tuxes

Welcome to the 2016 Razzball Team Previews! You’ll find everything you need to know about each team to get yourself ready for the upcoming fantasy baseball season. And I mean everything, folks. We’ve got line-ups, charts, Slurpee’s, lube, a guide for beginner electricians, and even a cactus! Well, that’s a lie. That’s what Jay had last year sitting in front of him. This year? Um…a little less lube? Take that as you will. But hey, we’ve got teams to preview and questions to ask, so let’s hop to it. We a very special guest for this post…Matt Lyons, to provide his take on what the team has in store this season. Now enough rambling, let’s see what 2016 holds for the Cleveland Indians!

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What if I told you that the top-four teams last year in Holds didn’t make the playoffs?  I know the obvious answer would be: it’s a made-up stat that does nothing but clog a fantasy roster with fodder and otherwise un-rosterable relievers.  Well, if you said that out loud, then I am mad at you and you can not come to the Razzball Winter Dance Carnival.  No, but seriously, I get offended when people make such determinations.  Listen, you are either in a league that uses Holds or you aren’t.  Not all of these guys is basically like having a second doorstop (when one doorstop will do).  Many of these guys are usable in most formats as ratio gaps in K/9, looking for cheap wins or for a slow day of waiver wire madness.  My theory on any league is to roster any two relievers that are non-closers at all times.  At worst, they decimate your rates for one day.  At best they give you an inning or two and give you great rates and a few K’s.  Now, for Holds leagues, I am a hoarder.  I live by this simple motto. Two pairs and a wild, just like five-card poker. It stands for two closers, two stud holds guys, and a streamer.  In moves leagues, it’s a little more difficult to do, but in non-move limited league, it’s a fun way to just basically win your Holds category by August, save yourself the innings/starts and then stream the holy hell out of the last seven weeks.  So since you have searched around the web and found zero other info on the topic (yeah, I looked, so take that), here are the holds tiers and sleepers for the 2016 year.

“A Hold is credited any time a relief pitcher enters a game in a Save Situation, records at least one out, and leaves the game never having relinquished the lead. Note: a pitcher cannot finish the game and receive credit for a Hold, nor can he earn a hold and a save.” ~ The edited out part of the Emancipation Proclamation, Abraham Lincoln.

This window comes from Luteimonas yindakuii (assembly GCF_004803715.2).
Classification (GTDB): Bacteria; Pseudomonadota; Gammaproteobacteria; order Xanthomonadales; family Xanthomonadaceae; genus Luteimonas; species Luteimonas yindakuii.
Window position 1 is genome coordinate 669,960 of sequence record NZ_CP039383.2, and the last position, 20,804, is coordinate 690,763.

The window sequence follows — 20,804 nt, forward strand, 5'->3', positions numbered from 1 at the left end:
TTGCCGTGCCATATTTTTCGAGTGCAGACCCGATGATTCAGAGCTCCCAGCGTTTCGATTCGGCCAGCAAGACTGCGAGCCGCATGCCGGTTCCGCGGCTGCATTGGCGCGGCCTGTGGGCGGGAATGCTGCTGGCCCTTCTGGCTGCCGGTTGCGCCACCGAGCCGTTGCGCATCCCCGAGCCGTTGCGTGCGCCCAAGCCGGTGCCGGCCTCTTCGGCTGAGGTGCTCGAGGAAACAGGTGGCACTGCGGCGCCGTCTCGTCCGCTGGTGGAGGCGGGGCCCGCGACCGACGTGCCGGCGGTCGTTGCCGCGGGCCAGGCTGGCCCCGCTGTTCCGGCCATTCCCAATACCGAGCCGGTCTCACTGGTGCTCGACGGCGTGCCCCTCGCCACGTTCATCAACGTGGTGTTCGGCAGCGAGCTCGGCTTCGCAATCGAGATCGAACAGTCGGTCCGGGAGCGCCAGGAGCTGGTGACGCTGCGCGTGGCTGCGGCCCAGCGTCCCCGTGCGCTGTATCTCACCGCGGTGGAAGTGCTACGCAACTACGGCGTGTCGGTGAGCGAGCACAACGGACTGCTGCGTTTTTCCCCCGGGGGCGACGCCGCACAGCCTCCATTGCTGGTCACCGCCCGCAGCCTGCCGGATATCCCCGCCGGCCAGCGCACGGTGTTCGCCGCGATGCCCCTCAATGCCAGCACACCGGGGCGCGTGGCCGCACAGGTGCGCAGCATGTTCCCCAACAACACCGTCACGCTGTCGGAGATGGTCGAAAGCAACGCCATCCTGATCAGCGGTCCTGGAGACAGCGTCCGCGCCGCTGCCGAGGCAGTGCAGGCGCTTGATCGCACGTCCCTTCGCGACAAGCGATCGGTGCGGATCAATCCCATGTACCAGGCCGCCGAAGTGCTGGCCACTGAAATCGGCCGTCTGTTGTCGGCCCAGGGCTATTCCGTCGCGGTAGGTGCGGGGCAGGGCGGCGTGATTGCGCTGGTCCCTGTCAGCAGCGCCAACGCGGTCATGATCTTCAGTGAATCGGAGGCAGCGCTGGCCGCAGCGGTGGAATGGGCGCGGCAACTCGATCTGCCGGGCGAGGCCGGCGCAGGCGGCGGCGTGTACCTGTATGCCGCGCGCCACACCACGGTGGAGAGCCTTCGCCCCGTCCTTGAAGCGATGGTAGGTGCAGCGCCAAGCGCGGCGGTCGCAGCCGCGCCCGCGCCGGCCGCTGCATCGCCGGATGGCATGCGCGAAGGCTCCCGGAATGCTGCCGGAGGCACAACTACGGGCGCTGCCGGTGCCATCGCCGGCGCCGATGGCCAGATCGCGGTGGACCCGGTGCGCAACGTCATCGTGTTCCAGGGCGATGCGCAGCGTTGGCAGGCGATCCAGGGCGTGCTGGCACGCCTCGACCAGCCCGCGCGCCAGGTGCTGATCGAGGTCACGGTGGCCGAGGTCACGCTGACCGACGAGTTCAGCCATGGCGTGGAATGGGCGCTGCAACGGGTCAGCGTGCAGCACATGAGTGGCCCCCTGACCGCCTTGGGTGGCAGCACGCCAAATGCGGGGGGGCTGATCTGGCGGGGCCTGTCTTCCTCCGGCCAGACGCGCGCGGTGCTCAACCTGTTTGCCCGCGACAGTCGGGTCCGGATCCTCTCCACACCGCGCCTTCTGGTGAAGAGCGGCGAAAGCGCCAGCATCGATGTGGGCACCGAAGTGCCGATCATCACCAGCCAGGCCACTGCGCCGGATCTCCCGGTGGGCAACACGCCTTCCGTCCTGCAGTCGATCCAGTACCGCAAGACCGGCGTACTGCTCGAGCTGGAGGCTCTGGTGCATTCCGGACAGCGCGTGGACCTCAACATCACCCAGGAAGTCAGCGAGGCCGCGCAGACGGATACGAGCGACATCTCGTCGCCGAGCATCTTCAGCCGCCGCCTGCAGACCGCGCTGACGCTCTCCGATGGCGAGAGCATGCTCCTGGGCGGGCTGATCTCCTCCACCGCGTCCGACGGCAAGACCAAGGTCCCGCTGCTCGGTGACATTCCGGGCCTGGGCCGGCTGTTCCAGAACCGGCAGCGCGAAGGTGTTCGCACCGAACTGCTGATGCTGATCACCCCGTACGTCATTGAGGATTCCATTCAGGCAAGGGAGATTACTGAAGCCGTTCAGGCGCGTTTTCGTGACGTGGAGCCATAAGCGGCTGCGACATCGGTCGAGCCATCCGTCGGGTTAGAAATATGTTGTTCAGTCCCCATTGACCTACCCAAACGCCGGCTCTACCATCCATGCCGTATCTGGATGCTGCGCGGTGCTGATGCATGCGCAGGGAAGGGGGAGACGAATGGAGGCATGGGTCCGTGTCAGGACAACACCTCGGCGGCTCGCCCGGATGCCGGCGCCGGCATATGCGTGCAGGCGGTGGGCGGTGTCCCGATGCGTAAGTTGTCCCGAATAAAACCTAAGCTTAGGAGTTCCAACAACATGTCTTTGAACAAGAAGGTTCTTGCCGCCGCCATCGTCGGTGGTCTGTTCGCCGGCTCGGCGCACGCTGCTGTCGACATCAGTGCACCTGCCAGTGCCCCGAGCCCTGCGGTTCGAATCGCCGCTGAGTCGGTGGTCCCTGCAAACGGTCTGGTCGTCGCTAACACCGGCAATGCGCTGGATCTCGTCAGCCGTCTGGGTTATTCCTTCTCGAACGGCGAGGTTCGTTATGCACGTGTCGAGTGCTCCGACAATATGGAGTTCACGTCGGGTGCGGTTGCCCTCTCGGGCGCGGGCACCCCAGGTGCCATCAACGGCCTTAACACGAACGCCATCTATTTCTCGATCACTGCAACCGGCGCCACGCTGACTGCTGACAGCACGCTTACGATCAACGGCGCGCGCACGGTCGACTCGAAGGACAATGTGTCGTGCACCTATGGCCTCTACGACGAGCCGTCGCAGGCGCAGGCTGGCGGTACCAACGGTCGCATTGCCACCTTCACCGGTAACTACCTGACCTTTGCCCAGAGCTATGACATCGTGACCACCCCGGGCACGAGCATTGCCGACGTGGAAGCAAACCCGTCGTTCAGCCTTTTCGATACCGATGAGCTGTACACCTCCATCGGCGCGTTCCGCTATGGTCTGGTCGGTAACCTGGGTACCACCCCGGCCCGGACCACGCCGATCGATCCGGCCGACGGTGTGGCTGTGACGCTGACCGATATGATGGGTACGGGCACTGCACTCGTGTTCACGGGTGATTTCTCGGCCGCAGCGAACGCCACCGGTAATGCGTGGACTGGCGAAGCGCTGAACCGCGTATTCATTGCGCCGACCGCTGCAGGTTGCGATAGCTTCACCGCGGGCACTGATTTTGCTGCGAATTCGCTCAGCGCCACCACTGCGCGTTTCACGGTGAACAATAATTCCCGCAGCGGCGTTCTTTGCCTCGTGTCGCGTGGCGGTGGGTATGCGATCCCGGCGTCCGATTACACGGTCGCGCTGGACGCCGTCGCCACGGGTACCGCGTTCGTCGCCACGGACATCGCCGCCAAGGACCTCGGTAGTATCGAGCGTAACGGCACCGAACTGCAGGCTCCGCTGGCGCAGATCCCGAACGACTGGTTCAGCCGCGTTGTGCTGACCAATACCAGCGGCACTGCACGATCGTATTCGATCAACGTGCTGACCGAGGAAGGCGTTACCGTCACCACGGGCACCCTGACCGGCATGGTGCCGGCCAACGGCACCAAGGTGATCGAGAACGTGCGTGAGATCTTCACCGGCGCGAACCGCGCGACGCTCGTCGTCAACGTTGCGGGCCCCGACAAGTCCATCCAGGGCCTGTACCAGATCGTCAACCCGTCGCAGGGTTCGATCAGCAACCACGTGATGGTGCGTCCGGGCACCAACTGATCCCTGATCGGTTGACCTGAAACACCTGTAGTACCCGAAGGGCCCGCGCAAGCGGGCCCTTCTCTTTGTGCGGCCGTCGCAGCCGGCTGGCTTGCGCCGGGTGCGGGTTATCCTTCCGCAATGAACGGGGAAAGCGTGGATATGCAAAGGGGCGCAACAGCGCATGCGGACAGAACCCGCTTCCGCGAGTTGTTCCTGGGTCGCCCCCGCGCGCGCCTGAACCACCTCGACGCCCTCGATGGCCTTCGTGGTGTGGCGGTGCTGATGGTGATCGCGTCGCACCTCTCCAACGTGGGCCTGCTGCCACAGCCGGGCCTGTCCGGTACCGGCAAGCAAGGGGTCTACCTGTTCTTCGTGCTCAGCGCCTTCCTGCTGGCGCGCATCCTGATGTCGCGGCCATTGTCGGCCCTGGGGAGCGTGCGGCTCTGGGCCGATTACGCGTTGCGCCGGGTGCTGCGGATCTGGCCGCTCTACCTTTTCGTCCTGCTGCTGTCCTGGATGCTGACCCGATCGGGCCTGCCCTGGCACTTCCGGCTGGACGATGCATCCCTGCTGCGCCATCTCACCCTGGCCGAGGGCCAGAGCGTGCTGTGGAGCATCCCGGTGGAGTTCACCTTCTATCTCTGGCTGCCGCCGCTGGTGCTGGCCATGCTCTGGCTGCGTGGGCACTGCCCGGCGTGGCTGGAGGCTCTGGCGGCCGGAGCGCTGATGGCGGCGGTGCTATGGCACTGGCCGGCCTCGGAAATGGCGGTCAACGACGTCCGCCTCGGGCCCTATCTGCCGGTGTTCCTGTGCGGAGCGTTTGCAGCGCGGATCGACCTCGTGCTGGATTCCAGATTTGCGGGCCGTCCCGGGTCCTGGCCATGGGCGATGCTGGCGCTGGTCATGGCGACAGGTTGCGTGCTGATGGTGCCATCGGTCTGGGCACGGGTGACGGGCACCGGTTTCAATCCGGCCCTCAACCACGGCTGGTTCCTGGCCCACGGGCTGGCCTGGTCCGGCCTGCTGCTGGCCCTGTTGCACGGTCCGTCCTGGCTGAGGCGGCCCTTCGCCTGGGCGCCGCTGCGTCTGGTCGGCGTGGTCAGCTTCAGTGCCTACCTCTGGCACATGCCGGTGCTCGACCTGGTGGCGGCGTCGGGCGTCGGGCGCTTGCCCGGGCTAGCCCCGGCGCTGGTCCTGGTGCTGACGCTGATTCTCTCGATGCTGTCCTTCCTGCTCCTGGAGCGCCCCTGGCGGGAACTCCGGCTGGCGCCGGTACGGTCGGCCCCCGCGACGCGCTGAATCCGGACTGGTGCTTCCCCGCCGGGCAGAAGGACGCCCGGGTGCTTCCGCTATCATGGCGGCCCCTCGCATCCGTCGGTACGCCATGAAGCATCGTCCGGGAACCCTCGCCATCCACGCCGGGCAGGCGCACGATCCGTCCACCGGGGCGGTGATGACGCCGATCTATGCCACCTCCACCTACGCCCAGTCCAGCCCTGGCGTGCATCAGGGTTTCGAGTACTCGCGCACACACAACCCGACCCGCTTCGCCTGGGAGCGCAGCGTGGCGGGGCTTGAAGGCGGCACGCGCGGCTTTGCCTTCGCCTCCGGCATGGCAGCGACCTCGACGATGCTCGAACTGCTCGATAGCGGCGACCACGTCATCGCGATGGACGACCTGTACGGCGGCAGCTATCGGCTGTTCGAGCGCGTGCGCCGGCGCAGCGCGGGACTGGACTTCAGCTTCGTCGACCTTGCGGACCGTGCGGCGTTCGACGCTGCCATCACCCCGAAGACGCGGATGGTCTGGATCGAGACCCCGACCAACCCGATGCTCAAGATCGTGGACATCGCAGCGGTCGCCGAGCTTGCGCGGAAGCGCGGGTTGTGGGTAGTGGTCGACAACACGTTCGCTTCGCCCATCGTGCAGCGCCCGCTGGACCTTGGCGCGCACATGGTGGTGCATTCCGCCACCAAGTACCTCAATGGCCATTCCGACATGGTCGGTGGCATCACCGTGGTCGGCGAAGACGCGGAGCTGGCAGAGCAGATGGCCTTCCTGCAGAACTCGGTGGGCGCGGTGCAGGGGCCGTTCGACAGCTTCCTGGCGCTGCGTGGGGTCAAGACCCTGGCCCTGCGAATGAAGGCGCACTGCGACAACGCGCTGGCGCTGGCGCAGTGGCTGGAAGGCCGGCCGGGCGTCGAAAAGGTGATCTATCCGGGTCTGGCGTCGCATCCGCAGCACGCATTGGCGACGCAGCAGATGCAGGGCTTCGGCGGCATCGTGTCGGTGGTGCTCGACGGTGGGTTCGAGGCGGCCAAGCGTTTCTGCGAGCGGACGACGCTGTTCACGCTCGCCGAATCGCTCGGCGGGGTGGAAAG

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I am a realist.  Not everyone is down with the rationale of being hip to pitching and ditching.  That statement is both literal and figurative.  We now have three weeks remaining of games.  I mean, you either want to win and go for it with whatever you have at your discretion, or you will just listen to the piper playing and roll off the side of the mountain with the other lemmings that will go by the best names possible on my roster wins.   Sorry if I stand here in my skidz pajamas and call you stupid, but you stupid.  Go to the bathroom, smash your head into the sink, and then splash some water your face.  It ain’t over until it’s over, it wasn’t over when the Japanese bombed Pearl Harbor and it ain’t over now.  Go to our waiver wire, listen to what I have to say about streaming… It’s really simple: Pitch twice and ditch, regardless of outcome or what J-FOH says about pitching, because little league was 25 years ago and pitching donuts is different than actually knowing baseball.  So here is some late season K/9, usage and trends that I have noticed that’s going on with the bullpens in the past few days.  Cheers!

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It’s telling over a period of time, taken into account the teams success rate naturally, how well their bullpen is performing. Take a look at the Texas Rangers over the last 30 days.  They are a 19-10 and steaming toward playoff relevance… maybe.  During that time they had 17 save/hold situations.  Those of you that can’t count well, that is a lot. Leading the charge for them has been bullpen recall and future closer dubbed by me Keone Kela, who over that same 30 day period is contributing a hold basically every third game with 8.  As a team, they have 28 team holds which is more than the White Sox, Orioles, Phillies, Athletics and Mets… combined.  So basically they are the Costco of holds for those who like to buy in bulk.  Kela isn’t alone in his fantasy hold-em,  Sam Dyson has kicked in 7, Jake Diekman 6 and Sam Freeman with 4.  The best part of this whole thing is that the latter three guys were not on the roster to start the year.  I love that kind of stuff, that’s like wearing matching t-shirts with your friends whether it be on purpose or not.  Awesomely awkward.  Stick it here for some more bullpen tidbits and a fancy chart with gadgets and numbers that show an order.  Cheers!

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Does this happen to people? You’re working on something, and listening to certain tunes and that informs the way you go about your work. I’ve never had a real job in my life, so I don’t know how this works for those. Does a toll collecting juggalo listen to Insane Clown Posse while working and violently throw change back at drivers? Is this why a building’s roof caves in because the construction crew was listening to Because I Got High by Afroman? Or if you were to suddenly change a hitter’s walk-up music from say Next Episode by Dr. Dre (which seems to be at least one hitter’s song on every team) to The Pina Colada Song would that change everything? I don’t know, but I’m a deep thinker, and I saw Johnny Cueto‘s start yesterday and thought he had to be listening to the Silver Jews, specifically this one section, because that gets me so jacked I could jackhammer a driveway with my foot. I took a hammer to it all! *banging foot on cement* Right?! Okay, maybe it’s me. That’s why we’re having this one-sided conversation, to better understand each other. Yesterday, Cueto threw a farkin sparkler — a farkler, if you will — 9 IP, 0 ER, 3 baserunners, 11 Ks, ERA down to 2.61. Cueto’s the bomb dot gov. He’s almost exactly in line with what he was doing last year when he had a 2.25 ERA in 243 2/3 IP. And, if anything, he’s actually pitching better this year, lowering his walk rate from 2.4 to 1.7. For whatever reason, he seems to stay out of the conversation for the best pitchers in the major leagues, but yesterday he took on Max Scherzer (4 2/3 IP, 5 ER) and took a hammer to it all. A hammer to it all! Anyway, here’s what else I saw yesterday in fantasy baseball: